Skip to comments.New sign of tough economy: More 401(k) loans
Posted on 06/09/2011 9:11:06 PM PDT by TigerLikesRooster
June 9, 2011 10:49 AM
New sign of tough economy: More 401(k) loans
A significant increase in the number of people taking loans out on their 401(k) retirement plans is seen by analysts as fresh evidence of hard economic times.
One-in-seven people took out such loans last year -- up by double digits from 2009, according to the consulting group AON Hewitt.
Sheri Chaney Jones, of Columbus, Ohio, started a consulting business in October and borrowed from her 401(k) to help pay her bills.
"It was extremely easy,' she told CBS News, adding that her financial planner told her "she was seeing more and more people" do it, "because the banks were not giving loans out traditionally to small businesses anymore."
"It's not right for everyone," Jones noted, " but it is your money, you can borrow from it tax-free, you do pay yourself back at interest, but a very low interest, much lower than maybe a traditional bank."
"What I feel optimistic about," Jones says, "is that I will be able to grow this business to not only pay myself back at the current interest, but continue to contribute more toward the 401K than I would have if I would have stayed where I was."
(Excerpt) Read more at cbsnews.com ...
I know of one person who almost completely drained his 401k. I thank God I’m not even close to having to do something like this.
First they drain all sources of cash to cope with the immediate needs, and then ....
401-Ks are liquidated with penalties, they ain’t “loaned out” (notwithstanding the grace period).
If you have to use it, it’s not the end of the World, it’s just the end of your savings accompanied by a donation to Uncle Sam.
>> I thank God Im not even close to having to do something like this.
No doubt there are things worse than laying down to sleep with financial fears on one’s mind.
It depends on how the employer has it set up.
But why can’t people borrow against their Social Security instead?
At least they are letting account owners borrow.
In 10 years the Gubmint will be dipping into your account.
What’s really sick about this whole situation is that we have an illegal occupant in the White House who is ignoring the laws of the land, ruling against our will and has no emotional attachemnt to us or our country. Based on that, barak is ruling our country as if it were his personal plaything. FR rules and common decency dicate that I do not say what I really think of him. Suffice it to say that this muslim offpring of a female canine is the worst person to ever occupy this office. He is not our president because a president presides over the country’s business and it’s improvements. He is a dictator wannabe and doing all he can to turn us into another kenya.
Yet corrupt big business and corrupt big government get trillions. It's no wonder the economy isn't recovering.
Not true. At lease some 401Ks (mine, for example) allow you to borrow from them. The funds you are in invested in are sold, the cash is distributed to you with a regular payment schedule over a specified period of time, with interest (under 5% currently in mine). There is no penalty paid unless you fail to make payments; under those circumstances it becomes a withdrawal and you get hit with penalties and taxes. I just did it to buy a house, I had done it for my last house too.
Yes, besided the grace period, you can borrow from a 401k without it being a distribution. It’s an extremely low interest loan. If you make the payments and restore the amount borrowed from your account on schedule,, it is not charged as a distribution.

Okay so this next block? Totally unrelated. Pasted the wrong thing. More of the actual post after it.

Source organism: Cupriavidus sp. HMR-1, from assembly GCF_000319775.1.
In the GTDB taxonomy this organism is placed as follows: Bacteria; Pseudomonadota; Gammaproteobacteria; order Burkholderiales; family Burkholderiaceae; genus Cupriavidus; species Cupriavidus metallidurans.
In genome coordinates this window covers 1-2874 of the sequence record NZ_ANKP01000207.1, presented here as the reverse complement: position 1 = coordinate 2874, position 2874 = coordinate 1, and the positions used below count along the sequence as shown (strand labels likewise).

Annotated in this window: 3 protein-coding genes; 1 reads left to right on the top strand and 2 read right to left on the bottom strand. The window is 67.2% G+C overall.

If you have a brain, CASH THAT SHIT OUT!
Good question. The answer may be because there is real money in 401(k)'s but not in social security.
Good to know those options exist. There are also medical offsets. The bottom line, however, it’s conditional and not like an ordinary loan. Nobody wants the disbursement/penalty surprise during tax season.
I wouldn’t be surprised if some of them did a pre-emptive withdrawal, before the govt converts them into treasury bonds.
Cause there is no real asset to take in case of default?
"Dumber than me (am)"
I did it a few times and it worked pretty well. But there are pitfalls. One is that your 401(k) is losing its earning power while you have the outstanding loan and, secondly, the loan may become a problem if you lose your job and have to pay it back.
I’m getting convinced, it’s all about incrementally seizing your stuff...Be it property, 401, stocks manipulation, whatever. Hocking it to survive. I am confident, most those using their 401 as bank, won’t be able to return the money.
Is anybody drawing their money by age 59 & 1/2 (a requirement), paying the 20% Fed Tax, and getting the hell out of stocks and the US plunging dollar to buy something tangible, something that will hold at least some value when the dollar becomes relatively worthless in 2013?
I thought it was hard to get money out; I was told I had to be behind on my mortgage and all. When they fought me enough about it, I just stopped my contributions. While putting money away for the future is obviously a good idea, I no longer think this is the way to go (understand I have other income tax deductions, so don’t really need that aspect of it). The unreported inflation is shrinking the value of these funds even as the statements may report increases in total value, and I saw no point to continuing contributions while putting gas on a credit card.
Mine has some kind of hardship withdraw and or loan option.
You’re right though, they don’t make a whole lot of money due to inflation, even if they were to gain 6% by Magic.
..plus I just keep transferring— here and there— amounts to the cash equivalent funds, preparing for the big drop that I think is going to come.
I was surprised by how much treasury funds lost; I thought they’d perform better (not make much, but certainly not lose anything).